So Herb, when does your next project fire up? Taking a break from having a SMB for a while to plan those next trips? Hope you're on the road soon in something special, if you're not already saddled up.

Chum
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Old 08-06-2012, 08:23 PM   #55
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Re: My SMB Sprinter Van conversion building experience

Week 4 is when you can really see things happening.

But first let's visit the dictionary for a moment:
Def: picayune (adjective) so small or unimportant as to warrant little or no attention <irritatingly picayune complaints>, Related words: hairsplitting, nitpicking, Example(s): Chumley

Def: project manager: A project manager is the person responsible for accomplishing the stated project objectives. Key project management responsibilities include creating clear and attainable project objectives, building the project requirements, and managing the constraints of the project management triangle (quadrangle), which are cost, time, scope, and quality. Forecast of possible scenarios resulting in avoidance of undesireable outcomes. Fretting a lot. Example(s): Chumley

I made no changes that I am aware of... Really there were a couple of changes afoot that were not cost issues just confirmation of items already in the works. I'll explain later.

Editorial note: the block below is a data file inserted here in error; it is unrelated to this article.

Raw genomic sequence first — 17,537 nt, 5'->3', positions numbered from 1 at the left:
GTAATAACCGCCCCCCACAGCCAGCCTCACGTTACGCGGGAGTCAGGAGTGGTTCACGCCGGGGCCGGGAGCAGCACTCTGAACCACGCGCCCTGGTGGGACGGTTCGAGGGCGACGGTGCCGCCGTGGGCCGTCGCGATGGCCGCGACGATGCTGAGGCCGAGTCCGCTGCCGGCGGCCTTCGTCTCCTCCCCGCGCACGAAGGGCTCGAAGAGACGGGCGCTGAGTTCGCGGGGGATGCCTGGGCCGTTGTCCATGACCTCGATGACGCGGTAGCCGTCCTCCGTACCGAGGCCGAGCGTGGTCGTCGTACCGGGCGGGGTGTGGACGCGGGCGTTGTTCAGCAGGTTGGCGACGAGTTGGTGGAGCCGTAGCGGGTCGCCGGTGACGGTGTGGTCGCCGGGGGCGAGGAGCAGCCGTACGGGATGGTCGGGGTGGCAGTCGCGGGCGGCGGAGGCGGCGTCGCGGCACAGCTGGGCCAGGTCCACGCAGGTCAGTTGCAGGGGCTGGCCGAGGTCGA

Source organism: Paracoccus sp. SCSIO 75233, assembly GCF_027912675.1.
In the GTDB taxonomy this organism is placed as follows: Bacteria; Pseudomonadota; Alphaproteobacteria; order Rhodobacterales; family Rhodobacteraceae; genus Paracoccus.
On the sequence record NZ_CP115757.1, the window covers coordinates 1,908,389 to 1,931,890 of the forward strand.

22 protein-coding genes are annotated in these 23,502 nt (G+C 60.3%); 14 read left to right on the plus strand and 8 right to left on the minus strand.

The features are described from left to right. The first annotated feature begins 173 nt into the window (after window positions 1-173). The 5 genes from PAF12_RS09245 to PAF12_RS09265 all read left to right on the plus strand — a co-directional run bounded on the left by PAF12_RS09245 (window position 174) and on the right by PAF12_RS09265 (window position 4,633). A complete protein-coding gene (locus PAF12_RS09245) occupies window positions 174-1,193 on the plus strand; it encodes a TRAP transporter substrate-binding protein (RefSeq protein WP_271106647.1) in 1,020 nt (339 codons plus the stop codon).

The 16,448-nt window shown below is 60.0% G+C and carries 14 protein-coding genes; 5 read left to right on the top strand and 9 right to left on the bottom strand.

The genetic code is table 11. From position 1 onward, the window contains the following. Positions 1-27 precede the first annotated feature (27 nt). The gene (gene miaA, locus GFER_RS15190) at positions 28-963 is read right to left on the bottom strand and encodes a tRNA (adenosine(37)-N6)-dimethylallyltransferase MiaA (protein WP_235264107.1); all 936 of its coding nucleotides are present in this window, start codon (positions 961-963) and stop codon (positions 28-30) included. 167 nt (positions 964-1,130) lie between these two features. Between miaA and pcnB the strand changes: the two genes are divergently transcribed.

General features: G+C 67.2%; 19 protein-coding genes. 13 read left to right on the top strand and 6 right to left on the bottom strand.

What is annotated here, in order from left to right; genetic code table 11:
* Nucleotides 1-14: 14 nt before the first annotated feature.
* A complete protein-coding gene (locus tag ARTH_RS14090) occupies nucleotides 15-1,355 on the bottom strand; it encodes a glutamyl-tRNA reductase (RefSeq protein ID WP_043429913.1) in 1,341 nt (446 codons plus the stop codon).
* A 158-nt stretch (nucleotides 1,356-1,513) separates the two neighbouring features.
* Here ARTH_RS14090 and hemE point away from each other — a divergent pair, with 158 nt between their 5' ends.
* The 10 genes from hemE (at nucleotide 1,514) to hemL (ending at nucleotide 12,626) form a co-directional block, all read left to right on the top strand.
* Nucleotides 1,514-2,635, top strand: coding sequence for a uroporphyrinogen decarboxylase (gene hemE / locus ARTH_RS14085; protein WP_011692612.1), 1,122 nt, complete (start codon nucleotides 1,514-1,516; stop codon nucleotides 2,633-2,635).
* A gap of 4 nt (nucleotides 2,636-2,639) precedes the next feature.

During the week I got a call from the audio/visual guy Rob of IA. Rob was calling because of a question regarding switching, there is a lot of switching going on with this unit. God that worries me. Anyway I in turn asked him about where on the roof they installed the XM radio antenna. He said they don't, they install the antenna on the dash along with the GPS antenna. I did not know that and promptly let him know that I was surprised (I don't like surprises). My past expereince had always been that satellite radio antennas were on the outside of the steel (albeit perforated steel) boxes we travel in. I used to build a lot of RF (radio frequency) shielded rooms in the early days of cellular telephones for companies like GTE Mobilnet. These rooms were basically regular rooms with expanded metal panels in the walls along with some grounding. Okay, that's where my expertise ends but I use it to sound like I know what I am talking about. I don't. So I made my concern known and Rob was very, very accommodating in settling my concerns. He also went to the SMB shop and found out that the center speaker cover on which they usually lay their antennas can be removed so they might be able to place the antennas under it now. No guarntee about how well it will work but he will move them back on top of the cover if it doesn't. That is what I call customer service. He has been doing this a long time and likely forgot that someone picayune like me might come along and question his routine. He was willing to accept that I had a concern, founded in science or ignorance, and worked with me. I like that. I am going to once again be a guinea pig but as a BMW motorcycle owner I am used to the role. Only this time it won't cost me thousands of dollars to fill out the reports...